It’s no secret to those who know me that I’m a huge fan of blockbuster movies. While I’ll be a bit more lenient than others may be when it comes to just how deep and fun storyline is compared to the amount of explosions per minute that take place, I still look for overall quality when it comes to choosing the best. Mission: Impossible – Ghost Protocol does everything right, from the over-the-top action scenes (we’ve all seen Tom Cruise doing his famous run through many of his films, but to see him do it while a sandstorm blows in from behind him is nothing short of epic) to the fresh take on an old franchise.

Five years ago, Mission: Impossible 3 debuted during a difficult time for Cruise in his career, and the film (arguably one of, if not the best in the series) suffered greatly because of it. With what turned out to be an incredibly smart release date, and the advantage of being shot for the IMAX, Ghost Protocol has given Cruise’s career the bump it needs to put the past in the past, as well as the bump this once thought dead franchise needs to excel into the future.

7. Warrior

This is the second Rocky-esque film I’ve had in my top ten thus far and for good reason – the underdog formula really works when done right! Add onto that a powerful story about a broken family that sees their problems come to a head during an MMA tournament and you’ve got so much more than a film about guys wrestling in a cage.

Joel Edgerton and Tom Hardy star as Brendan and Tommy Conlon, two brothers who took two different paths in life and only have their hatred for their formerly abusive alcoholic father (played by Nick Nolte) in common. While this film works on the emotional story front as is, it hit home for me on another level as I have a younger brother who I’m not as close with as I’d like to be. Our differences aren’t nearly as extreme as the brothers in the film; however, the idea is the same and watching this story unfold really got to me. I’m sure I’m not the only sibling out there that this movie spoke to on this level, and I’m sure I won’t be the last. I went into Warrior not really knowing what to expect, and I left with a better understanding of myself — it’s not every day you take that away from a movie.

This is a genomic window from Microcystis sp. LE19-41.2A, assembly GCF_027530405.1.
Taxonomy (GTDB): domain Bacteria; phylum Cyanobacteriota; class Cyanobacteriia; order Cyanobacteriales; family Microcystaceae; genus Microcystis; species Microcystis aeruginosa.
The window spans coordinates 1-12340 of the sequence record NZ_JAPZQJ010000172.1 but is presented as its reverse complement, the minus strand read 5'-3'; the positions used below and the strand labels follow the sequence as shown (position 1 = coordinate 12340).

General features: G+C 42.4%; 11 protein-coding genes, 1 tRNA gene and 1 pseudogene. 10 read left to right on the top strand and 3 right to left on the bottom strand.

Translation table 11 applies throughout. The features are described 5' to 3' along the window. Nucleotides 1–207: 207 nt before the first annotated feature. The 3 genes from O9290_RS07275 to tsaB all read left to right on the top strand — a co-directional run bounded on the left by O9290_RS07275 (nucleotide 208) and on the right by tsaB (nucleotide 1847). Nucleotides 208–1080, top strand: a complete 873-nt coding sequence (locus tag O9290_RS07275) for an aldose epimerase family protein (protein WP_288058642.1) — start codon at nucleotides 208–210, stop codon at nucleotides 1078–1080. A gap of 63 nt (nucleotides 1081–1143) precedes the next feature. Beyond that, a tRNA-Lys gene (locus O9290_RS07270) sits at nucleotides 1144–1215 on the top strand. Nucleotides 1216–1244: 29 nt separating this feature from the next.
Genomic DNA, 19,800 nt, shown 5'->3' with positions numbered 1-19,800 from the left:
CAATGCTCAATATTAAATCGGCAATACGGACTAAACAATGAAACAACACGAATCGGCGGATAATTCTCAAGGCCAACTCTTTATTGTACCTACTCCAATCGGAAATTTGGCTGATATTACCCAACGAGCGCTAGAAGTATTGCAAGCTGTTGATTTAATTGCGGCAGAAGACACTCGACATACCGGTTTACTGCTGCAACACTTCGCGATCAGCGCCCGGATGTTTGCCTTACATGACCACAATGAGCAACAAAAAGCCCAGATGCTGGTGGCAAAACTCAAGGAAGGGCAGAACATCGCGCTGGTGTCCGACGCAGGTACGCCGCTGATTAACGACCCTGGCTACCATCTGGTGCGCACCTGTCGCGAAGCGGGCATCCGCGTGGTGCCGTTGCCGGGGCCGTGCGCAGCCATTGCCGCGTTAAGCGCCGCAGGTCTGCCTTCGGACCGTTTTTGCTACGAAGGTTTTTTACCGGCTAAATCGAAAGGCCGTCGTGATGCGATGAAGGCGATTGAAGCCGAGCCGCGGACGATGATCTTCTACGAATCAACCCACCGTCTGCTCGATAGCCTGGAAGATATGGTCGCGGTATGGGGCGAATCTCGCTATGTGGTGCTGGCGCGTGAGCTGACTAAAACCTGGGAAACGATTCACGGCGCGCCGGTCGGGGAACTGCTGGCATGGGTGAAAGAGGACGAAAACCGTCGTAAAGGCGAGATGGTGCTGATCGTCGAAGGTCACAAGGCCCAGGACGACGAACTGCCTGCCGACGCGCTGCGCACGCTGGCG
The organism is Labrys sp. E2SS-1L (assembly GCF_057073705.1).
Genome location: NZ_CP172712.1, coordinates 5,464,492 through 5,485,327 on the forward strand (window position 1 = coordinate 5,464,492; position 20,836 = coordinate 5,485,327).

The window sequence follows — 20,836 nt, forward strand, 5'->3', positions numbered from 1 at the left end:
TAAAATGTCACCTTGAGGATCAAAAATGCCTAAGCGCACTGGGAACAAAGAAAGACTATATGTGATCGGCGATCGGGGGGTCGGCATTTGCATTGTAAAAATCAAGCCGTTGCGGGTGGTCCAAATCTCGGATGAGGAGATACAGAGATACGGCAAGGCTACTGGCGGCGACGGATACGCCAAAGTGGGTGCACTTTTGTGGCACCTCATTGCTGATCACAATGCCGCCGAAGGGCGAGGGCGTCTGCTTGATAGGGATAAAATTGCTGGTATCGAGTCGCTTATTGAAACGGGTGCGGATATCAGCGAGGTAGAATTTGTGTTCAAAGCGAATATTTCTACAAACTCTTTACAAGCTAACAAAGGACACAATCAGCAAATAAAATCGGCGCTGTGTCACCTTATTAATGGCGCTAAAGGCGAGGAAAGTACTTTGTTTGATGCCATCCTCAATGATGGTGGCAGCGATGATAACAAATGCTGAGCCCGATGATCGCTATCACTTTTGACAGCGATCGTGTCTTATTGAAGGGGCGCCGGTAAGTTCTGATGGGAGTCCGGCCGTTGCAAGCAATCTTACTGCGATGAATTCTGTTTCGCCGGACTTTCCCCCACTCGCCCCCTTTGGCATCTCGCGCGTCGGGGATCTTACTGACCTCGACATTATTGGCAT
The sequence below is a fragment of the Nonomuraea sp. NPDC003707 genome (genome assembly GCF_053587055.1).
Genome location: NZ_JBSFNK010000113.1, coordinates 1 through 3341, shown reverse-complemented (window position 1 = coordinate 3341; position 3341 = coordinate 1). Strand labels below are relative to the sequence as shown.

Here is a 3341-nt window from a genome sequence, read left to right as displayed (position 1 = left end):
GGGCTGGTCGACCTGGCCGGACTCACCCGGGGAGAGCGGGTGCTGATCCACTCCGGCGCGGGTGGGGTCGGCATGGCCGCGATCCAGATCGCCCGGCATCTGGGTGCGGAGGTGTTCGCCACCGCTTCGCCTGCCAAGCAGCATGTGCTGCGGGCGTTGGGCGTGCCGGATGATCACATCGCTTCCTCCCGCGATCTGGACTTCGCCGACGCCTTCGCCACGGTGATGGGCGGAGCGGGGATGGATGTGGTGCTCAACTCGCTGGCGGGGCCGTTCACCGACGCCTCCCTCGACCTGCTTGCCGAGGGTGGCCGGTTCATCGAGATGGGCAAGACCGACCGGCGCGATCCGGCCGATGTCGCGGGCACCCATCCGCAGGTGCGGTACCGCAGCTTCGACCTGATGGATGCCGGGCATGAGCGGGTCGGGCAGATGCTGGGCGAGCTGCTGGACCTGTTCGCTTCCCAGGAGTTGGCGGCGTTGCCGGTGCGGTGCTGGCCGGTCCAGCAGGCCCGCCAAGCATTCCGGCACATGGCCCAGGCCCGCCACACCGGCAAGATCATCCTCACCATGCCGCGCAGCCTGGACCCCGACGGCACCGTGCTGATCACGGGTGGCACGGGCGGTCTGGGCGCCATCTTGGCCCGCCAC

6. Shame

Steve McQueen’s film about a man struggling with sex addiction is a fantastically dark film to behold and it definitely earns its NC-17 rating. The thing is, while there’s plenty of sex going on throughout the film, none of it is gratuitous and it all has a deeper meaning than the act itself. It’s a powerful film and one that many won’t be able to get through the first time, let alone line up to see it a second.

Michael Fassbender (who will be known better by most as Magneto from X-Men: First Class) gives an Oscar worthy (and likely winning) performance as Brandon Sullivan, a man who suffers from this life-altering disease and finds his world spinning out of control after his sister, Sissy (played brilliantly by Carey Mulligan) comes back into his life to live with him.

McQueen’s direction is wonderful, staying with shots and single character perspectives much longer than most directors would find comfortable. It really adds to the themes and feelings he’s trying to convey in the film and it really speaks volumes about his vision and his skill behind the camera. Shame is a film that stands out among the rest of the year’s releases and the more I think about it, the more hauntingly powerful it becomes.

5. The Guard

When you think brilliant comedies from overseas you immediately think of British comedies, Simon Pegg, Edger Wright and the likes, and rightfully so as the British are extremely funny. You wouldn’t immediately think of Ireland when it comes to producing the funniest movie of the year, and yet that’s exactly what they did in 2011 with The Guard.

The Guard stars Brendan Gleeson as Sergeant Gerry Boyle, a small-town cop with a knack for confrontation, a rebellious sense of humour, as well as unorthodox methods of getting the job done. When the FBI comes to town after reports that a drug-smuggling gang is in the area, Sgt. Boyle finds himself partnered up with Agent Wendell Everett (Don Cheadle). Together the two must work together to stop this drug deal from taking place — all while trying not to kill each other in the process.